There shouldn't be an argument over who the all-time greats are here. Oklahoma State is "Tailback U." but Sanders and Thomas rank ahead of the others. The commonality here is that, like Sanders and Thomas, Randle and Smith share the same backfield as did Sanders and Thomas at times. It is not fair to compare the duos as Sanders and Thomas are both in the Pro Football Hall of Fame and have cast massive shadows on football in Stillwater and in the NFL. However, a huge point for the contemporaries is that they compliment each other well with different styles and Randle is such a good fit for this offense with his ability to catch the ball. That was something Thomas loved to do and he would have been a great fit for this offense as well.

Fullback: Kye Staley vs. George Palmer (1972-74)

I'm not going to list tight ends as the current team is somewhat makeshift in that department, but apologies to recent grad Bryant Ward, who was honored as a two-time All Big 12 fullback. I went with old wishbone fullback George Palmer, so tough he became a sheriff after his playing days. Staley has much less experience, but I bet George Palmer would agree that with all Staley has been through to play that he is his equal in the tough department.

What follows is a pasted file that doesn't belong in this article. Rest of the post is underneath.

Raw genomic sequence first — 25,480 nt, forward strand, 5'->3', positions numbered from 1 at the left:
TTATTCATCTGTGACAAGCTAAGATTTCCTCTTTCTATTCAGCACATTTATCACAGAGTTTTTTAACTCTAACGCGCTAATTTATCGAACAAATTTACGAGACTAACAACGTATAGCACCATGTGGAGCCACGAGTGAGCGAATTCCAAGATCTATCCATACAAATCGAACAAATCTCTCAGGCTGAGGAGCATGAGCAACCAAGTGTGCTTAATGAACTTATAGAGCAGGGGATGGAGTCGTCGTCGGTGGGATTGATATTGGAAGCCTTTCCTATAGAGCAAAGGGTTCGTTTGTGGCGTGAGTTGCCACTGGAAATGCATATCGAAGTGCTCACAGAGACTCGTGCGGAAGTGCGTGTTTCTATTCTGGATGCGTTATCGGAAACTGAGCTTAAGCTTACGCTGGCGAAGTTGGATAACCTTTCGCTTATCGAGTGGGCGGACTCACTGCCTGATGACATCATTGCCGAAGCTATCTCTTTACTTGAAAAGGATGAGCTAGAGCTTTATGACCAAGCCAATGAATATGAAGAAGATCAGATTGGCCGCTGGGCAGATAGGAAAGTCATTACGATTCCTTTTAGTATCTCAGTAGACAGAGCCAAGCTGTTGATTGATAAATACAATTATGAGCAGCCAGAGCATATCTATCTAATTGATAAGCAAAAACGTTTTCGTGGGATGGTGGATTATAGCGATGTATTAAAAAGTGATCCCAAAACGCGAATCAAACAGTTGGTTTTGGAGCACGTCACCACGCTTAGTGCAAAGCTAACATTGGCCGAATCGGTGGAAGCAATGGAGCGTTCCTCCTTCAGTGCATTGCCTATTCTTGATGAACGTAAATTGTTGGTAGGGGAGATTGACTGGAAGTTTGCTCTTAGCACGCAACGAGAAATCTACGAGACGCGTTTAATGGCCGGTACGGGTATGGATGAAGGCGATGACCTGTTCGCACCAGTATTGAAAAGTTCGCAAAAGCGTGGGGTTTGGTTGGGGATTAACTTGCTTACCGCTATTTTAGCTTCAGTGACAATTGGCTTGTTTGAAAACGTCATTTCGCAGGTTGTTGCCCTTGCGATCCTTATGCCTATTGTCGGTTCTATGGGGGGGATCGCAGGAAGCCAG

Wide Receivers: Justin Blackmon, Josh Cooper, Tracy Moore and Hubert Anyiam vs. Rashaun Woods (2000-03), Hart Lee Dykes (1985-88), Dez Bryant (2007-08) and D'Juan Woods (2002-06)

Again, not really fair as the Woods brothers, Dykes, and Bryant would all be eligible to compare to the reigning Biletnikoff Award winner and All-American Blackmon. In that comparison I have made up my mind and I realize there is enough material to argue the question for months, but I have decided in my own mind and I saw all of these players that Blackmon is the best receiver that I have ever seen play at Oklahoma State. I'm basing that on the way he can just take over the game and do just about anything he wants. All of those guys could do it, but Blackmon seems to be able to do it anytime, anywhere, and against anybody. As a group the decision goes to the all-timers, but a point for the current receivers as a group. They seem to be very unselfish and they have shown to be a good group as far as blocking for each other and for the running game.